- safe-storage laws (requiring guns to be locked up, fitted with trigger locks, or stored unloaded) have no effect on accidental gun deaths or total suicide rates, but do result in more crime (apparently by making self-defense more difficult);
- none of the other popular gun control measures—such as waiting periods (Brady Law), gun show regulations, and assault weapons bans—reduce crime, and may even increase it.
Although Lott rightly argues against policymaking by anecdote, especially since the anecdotes tend to come to us from a biased media, he wisely scatters his own telling anecdotes throughout his book. Perhaps none is more to the point than the following:
A building contractor, on his way home from work, picked up three young hitchhikers. He fixed them a steak dinner at his house and was preparing to offer them jobs. But two of the men grabbed his kitchen knives and started stabbing him in the back, head, and hands. The attackers only stopped when he told them that he could give them money. But instead of money, the contractor grabbed a pistol and shot one of the attackers. The contractor said, "If I'd had a trigger lock, I'd be dead. If my pistol had been in a gun safe, I'd be dead. If the bullets were stored separate, I'd be dead. They were going to kill me."
Ignore the potential use of handguns in self-defense and it becomes easy to argue for trigger locks, gun safes, and storing bullets separately. Surely our children will be safer, proponents argue. To this Lott responds, however, that there is no empirical evidence that such restrictions have any positive effect on accidental gun deaths, and such restrictions may well render a weapon at home useless when most needed.
Now include the whole range of gun control measures designed to make us all safer: waiting periods, safety testing, bans on inexpensive handguns (so called "Saturday night specials"), requirements that private sales at gun shows employ background checks, etc. The cumulative effect of these measures is necessarily to increase the expense and the hassle of owning guns, especially handguns. Make an activity more costly and you are likely to get less of it. Thus, Lott's fear: fewer responsible, law-abiding citizens will own and carry weapons. And if more guns result in less crime, then fewer guns will likely lead to more crime, as our British cousins appear to be learning.
Lott himself is persuaded that the disarming of America is the conscious intention of the leading handgun control groups and politicians, despite their protestations to the contrary. He quotes, for example, Pete Shields, the founder of Handgun Control, Inc. (now the Brady Campaign to Prevent Gun Violence, run by Sarah and Jim Brady): "The first problem is to slow down the number of handguns being produced and sold in this country. The second problem is to get handguns registered. The final problem is to make possession of all handguns and all handgun ammunition—except for the military, police, licensed security guards, licensed sporting clubs, and licensed gun collectors—totally illegal." Lott also tells of serving on a panel to debate the merits of cities' suing gun makers and hearing Philadelphia Mayor Ed Rendell (now governor of Pennsylvania) deny that he wanted to take guns away from law-abiding citizens. Later, however, Rendell, not realizing that Lott was standing behind him, put his arm around an anti-gun activist and said, "I just can't say publicly what we want to do, we have to take these things slowly."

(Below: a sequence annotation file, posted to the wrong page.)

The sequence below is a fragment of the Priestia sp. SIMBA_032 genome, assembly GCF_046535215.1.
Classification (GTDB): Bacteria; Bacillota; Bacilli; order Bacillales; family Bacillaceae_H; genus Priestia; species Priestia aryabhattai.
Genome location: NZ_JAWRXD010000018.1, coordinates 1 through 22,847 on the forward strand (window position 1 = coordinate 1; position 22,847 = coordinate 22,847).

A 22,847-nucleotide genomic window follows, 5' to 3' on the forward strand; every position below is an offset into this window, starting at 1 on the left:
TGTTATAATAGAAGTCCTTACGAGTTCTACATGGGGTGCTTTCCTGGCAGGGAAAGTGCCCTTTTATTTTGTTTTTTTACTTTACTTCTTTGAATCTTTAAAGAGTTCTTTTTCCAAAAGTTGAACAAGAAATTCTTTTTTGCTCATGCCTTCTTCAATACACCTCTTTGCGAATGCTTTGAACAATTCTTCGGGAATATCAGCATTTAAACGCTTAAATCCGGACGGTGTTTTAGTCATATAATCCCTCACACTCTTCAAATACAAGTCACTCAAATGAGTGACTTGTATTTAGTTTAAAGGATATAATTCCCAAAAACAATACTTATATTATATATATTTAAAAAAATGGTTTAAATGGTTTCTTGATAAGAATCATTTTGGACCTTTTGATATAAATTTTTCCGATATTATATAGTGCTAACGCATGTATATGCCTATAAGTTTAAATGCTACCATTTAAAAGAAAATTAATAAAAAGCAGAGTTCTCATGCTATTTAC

In documenting the many manifestations of the anti-gun "hysteria" in the United States, Lott tells the story of how he and his wife took their four sons to the Yale University Health Service for medical checkups in 1999. "Prominently displayed posters on the walls warned against keeping handguns in the home." After the nurse practitioner took the children's medical histories, "she asked us whether we owned guns and whether they were locked up or loaded." As Lott responded with data to show that guns saved lives and "were much less of a risk than other common household items," his wife, worried that he "was antagonizing our children's health care providers, forcefully ground her heel into my foot to signal me to stop pursuing the issue." For the past six years John Lott has been grinding his heel into the anti-gun establishment with sophisticated, comprehensive, and trenchant empirical analyses. Indeed, it is hard to think of a social scientist in recent years whose work has been so frequently cited in public policy debates.
Yet if pro-gun politicians are inclined to embrace Lott's central thesis—more guns, less crime—and anti-gun politicians recoil in horror, the debate in the scholarly community continues at professional conferences and in the pages of leading academic journals, especially surrounding the significant technical issues involved in Lott's statistical analyses. No one, however, defends his work more energetically than John Lott, whose two books on guns contain extensive responses to his critics. Even now a panel of the National Academy of Sciences is assessing current research on firearms violence. InThe Bias Against Guns, Lott attacks the panel as "stacked" with anti-gun academics and researchers. Yet no less a figure than James Q. Wilson, a member of the panel, has publicly expressed his confidence that the panel will produce a balanced and apolitical report, which is expected within the next 12 months.
Unfortunately, The Bias Against Guns has not yet received the attention it deserves, with almost no reviews in the nation's leading newspapers and journals of opinion. By rights, Lott's new book ought to have a powerful effect on the gun control debate in the country. One fears, though, that the bias is so strong that it is impervious to facts. As Lott convincingly shows, the stakes in this debate are unusually high.